In recent years social mobility has emerged from it’s past as a purely academic way of talking about the changing class status of people to a catch-all phrase denoting the many ways society must change to become more equal. This transformation has seen the term catapulted into the public consciousness, but the precise meaning and value of the term remains somewhat divisive. Indeed, the Labour Party recently shifted their focus from social mobility to social justice as a deliberate contrast to generations of government policy, including their own.
At its core the debate around social mobility revolves around the perception that, as a term, it has no in-built assurance that it is always positive. Critics point out that people are generally referring to the benefits of upward mobility without acknowledging that, for that to exist, there must also be downwards mobility. An additional criticism is that far from making society more equal, social mobility induces a system of cherry-picking the most talented and malleable people, while the remainder of the working class continue to suffer injustice and oppression.
For organisations such as ours, a grassroots social mobility charity that has been changing the lives of people from lower socio-economic backgrounds for over 26 years, this debate is somewhat irrelevant. Anyone who has worked in this sphere will know that, when you are trying to raise the aspirations of young people who have been fed a narrative of no hope, the semantics of mobility or justice do not matter – we simply want to see people living purposeful lives.
In order to move the social mobility conversation on and have more of a direct impact on young people across the country, in 2017 we launched the UK Social Mobility Awards. Celebrating the success of organisations and individuals for their social mobility initiatives, the Awards also serve as a beacon for the wider movement, bringing together people from a range of industries and locations for a common cause. This was never more evident than at the Social Mobility Business Seminar, when over 100 executives from business, government and the third sector gathered for an honest, uncompromising discussion on social mobility best practice and how organisations can most effectively implement cultural change. The Awards have been a huge success and, now in their third year, are serving as a barometer for organisational change across the country.
Phase two of moving the conversation on comes in the form of the Social Mobility Podcast. Launched in June, the Podcast centres around conversations between our Founder and CEO, Tunde Banjoko OBE, and some of the UK’s leading social mobility luminaries. It is here, in this format, that the discussion around social mobility can flourish uninhibited. With guests ranging from Rt Hon Justine Greening MP, Founder of the Social Mobility Pledge, to Kwame Kwei-Armah, Artistic Director of the Young Vic Theatre, the podcast encompasses political, creative and commercial visions of the future.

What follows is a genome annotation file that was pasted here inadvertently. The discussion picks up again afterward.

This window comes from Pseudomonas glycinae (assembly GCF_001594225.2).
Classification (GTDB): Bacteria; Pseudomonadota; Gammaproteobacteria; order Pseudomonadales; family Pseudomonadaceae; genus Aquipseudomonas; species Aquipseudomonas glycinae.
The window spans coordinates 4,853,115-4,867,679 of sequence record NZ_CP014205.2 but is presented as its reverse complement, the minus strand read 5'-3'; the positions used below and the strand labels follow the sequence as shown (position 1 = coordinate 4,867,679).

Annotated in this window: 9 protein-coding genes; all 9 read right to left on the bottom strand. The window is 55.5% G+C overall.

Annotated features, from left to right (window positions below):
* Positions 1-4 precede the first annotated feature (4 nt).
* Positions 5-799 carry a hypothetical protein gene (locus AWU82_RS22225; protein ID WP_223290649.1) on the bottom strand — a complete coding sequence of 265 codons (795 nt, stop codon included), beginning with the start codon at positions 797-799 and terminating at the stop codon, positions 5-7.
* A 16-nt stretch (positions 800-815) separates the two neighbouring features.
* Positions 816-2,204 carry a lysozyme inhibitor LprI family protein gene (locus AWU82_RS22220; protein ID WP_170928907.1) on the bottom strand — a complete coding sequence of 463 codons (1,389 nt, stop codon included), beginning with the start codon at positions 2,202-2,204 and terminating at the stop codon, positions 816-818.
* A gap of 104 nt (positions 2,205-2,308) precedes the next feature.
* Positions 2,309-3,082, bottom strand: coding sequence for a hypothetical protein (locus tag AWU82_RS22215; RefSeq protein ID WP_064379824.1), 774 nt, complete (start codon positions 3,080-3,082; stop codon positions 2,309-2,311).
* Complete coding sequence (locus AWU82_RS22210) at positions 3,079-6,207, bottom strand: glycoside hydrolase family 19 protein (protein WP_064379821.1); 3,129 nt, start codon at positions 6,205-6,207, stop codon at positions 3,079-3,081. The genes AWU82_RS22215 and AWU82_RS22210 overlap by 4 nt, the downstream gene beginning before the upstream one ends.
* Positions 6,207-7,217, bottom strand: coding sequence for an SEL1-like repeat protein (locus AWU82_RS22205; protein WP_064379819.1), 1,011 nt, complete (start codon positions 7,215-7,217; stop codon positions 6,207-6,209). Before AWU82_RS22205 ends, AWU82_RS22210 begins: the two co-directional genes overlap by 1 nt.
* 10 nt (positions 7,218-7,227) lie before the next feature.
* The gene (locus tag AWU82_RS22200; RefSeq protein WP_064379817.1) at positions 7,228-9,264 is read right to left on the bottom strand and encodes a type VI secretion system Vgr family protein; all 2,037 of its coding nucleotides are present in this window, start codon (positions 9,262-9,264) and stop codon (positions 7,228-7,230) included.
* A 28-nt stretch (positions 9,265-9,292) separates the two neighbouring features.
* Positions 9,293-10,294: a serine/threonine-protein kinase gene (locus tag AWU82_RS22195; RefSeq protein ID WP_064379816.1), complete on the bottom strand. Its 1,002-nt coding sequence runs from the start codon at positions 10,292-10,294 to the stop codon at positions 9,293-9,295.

Indeed, the most interesting aspect of the podcast is that the breadth of perspective becomes crystallised into a unifying vision. The comments of Sir Ken Olisa OBE, Chair of Restoration Partners and Lord Lieutenant of Greater London – a man who made his name and fortune in the ruthless world where technology and merchant banking collide – on the “competitive advantage” of a successful social mobility strategy feed directly into Kwei-Armah’s observation that “diversity in our sector is not about philanthropy, it’s an economic imperative.”
What is perhaps less surprising is how the personal experiences of Justine Greening MP – who grew up in Rotherham and went to comprehensive school – on the dearth of opportunity in social mobility cold spots matches the research of Carys Roberts, Chief Economist at the Institute for Public Policy Research & Head of the Centre for Economic Justice, who notes that “most economic gains have gone to people already at the top.” For an issue that is often branded as divisive, it is significant to know that the experts do generally agree, both on the causes of unequal opportunities and the strategies required to break the chain.
In modern Britain, we are constantly told that our country has never been more divided. Ideological splits and identity politics have, we are told, caused such mistrust that it is now impossible for the country to unilaterally support a movement. The Social Mobility Podcast tells us differently. It tells us that, regardless of your background and experience, we can all get behind the idea that every person in this country deserves the same opportunity to live a purposeful, fulfilling life. By having candid conversations and taking direct action we can turn the tide of social mobility stagnation.
Listen now to join the movement: https://www.socialmobility.fm/
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